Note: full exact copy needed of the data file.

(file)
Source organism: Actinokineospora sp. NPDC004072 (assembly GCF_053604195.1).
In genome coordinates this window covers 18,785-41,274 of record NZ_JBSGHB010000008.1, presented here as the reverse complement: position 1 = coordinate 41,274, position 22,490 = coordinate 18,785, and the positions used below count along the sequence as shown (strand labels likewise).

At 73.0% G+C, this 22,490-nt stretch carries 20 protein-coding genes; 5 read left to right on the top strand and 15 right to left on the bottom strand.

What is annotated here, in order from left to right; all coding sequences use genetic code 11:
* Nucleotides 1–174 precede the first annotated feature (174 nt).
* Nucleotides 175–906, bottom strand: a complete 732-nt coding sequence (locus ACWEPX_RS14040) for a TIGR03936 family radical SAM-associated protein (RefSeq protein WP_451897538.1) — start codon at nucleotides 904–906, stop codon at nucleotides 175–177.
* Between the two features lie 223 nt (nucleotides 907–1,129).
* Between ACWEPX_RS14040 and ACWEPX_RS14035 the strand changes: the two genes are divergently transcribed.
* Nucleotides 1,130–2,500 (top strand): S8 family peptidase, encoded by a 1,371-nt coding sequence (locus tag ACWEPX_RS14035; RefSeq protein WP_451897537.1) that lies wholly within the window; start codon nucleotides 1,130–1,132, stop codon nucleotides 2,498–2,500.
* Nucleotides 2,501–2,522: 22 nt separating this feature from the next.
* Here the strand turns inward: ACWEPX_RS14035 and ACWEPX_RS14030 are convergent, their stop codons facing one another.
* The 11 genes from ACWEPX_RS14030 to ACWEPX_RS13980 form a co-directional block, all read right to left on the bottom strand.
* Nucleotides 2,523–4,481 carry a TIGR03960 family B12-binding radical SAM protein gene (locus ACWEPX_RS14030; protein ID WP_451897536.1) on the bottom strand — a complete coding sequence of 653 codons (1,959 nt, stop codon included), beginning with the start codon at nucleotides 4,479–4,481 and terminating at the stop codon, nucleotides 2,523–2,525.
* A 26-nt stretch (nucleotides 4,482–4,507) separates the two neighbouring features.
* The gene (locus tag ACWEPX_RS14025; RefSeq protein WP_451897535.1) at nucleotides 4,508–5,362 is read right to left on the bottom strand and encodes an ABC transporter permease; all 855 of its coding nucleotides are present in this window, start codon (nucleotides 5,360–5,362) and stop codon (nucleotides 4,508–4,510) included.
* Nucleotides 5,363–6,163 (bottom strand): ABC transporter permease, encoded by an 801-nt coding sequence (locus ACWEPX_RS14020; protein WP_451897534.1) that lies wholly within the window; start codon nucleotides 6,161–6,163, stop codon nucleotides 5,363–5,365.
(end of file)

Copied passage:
Source organism: Actinokineospora sp. NPDC004072 (assembly GCF_053604195.1).
In genome coordinates this window covers 18,785-41,274 of record NZ_JBSGHB010000008.1, presented here as the reverse complement: position 1 = coordinate 41,274, position 22,490 = coordinate 18,785, and the positions used below count along the sequence as shown (strand labels likewise).

At 73.0% G+C, this 22,490-nt stretch carries 20 protein-coding genes; 5 read left to right on the top strand and 15 right to left on the bottom strand.

What is annotated here, in order from left to right; all coding sequences use genetic code 11:
* Nucleotides 1–174 precede the first annotated feature (174 nt).
* Nucleotides 175–906, bottom strand: a complete 732-nt coding sequence (locus ACWEPX_RS14040) for a TIGR03936 family radical SAM-associated protein (RefSeq protein WP_451897538.1) — start codon at nucleotides 904–906, stop codon at nucleotides 175–177.
* Between the two features lie 223 nt (nucleotides 907–1,129).
* Between ACWEPX_RS14040 and ACWEPX_RS14035 the strand changes: the two genes are divergently transcribed.
* Nucleotides 1,130–2,500 (top strand): S8 family peptidase, encoded by a 1,371-nt coding sequence (locus tag ACWEPX_RS14035; RefSeq protein WP_451897537.1) that lies wholly within the window; start codon nucleotides 1,130–1,132, stop codon nucleotides 2,498–2,500.
* Nucleotides 2,501–2,522: 22 nt separating this feature from the next.
* Here the strand turns inward: ACWEPX_RS14035 and ACWEPX_RS14030 are convergent, their stop codons facing one another.
* The 11 genes from ACWEPX_RS14030 to ACWEPX_RS13980 form a co-directional block, all read right to left on the bottom strand.
* Nucleotides 2,523–4,481 carry a TIGR03960 family B12-binding radical SAM protein gene (locus ACWEPX_RS14030; protein ID WP_451897536.1) on the bottom strand — a complete coding sequence of 653 codons (1,959 nt, stop codon included), beginning with the start codon at nucleotides 4,479–4,481 and terminating at the stop codon, nucleotides 2,523–2,525.
* A 26-nt stretch (nucleotides 4,482–4,507) separates the two neighbouring features.
* The gene (locus tag ACWEPX_RS14025; RefSeq protein WP_451897535.1) at nucleotides 4,508–5,362 is read right to left on the bottom strand and encodes an ABC transporter permease; all 855 of its coding nucleotides are present in this window, start codon (nucleotides 5,360–5,362) and stop codon (nucleotides 4,508–4,510) included.
* Nucleotides 5,363–6,163 (bottom strand): ABC transporter permease, encoded by an 801-nt coding sequence (locus ACWEPX_RS14020; protein WP_451897534.1) that lies wholly within the window; start codon nucleotides 6,161–6,163, stop codon nucleotides 5,363–5,365.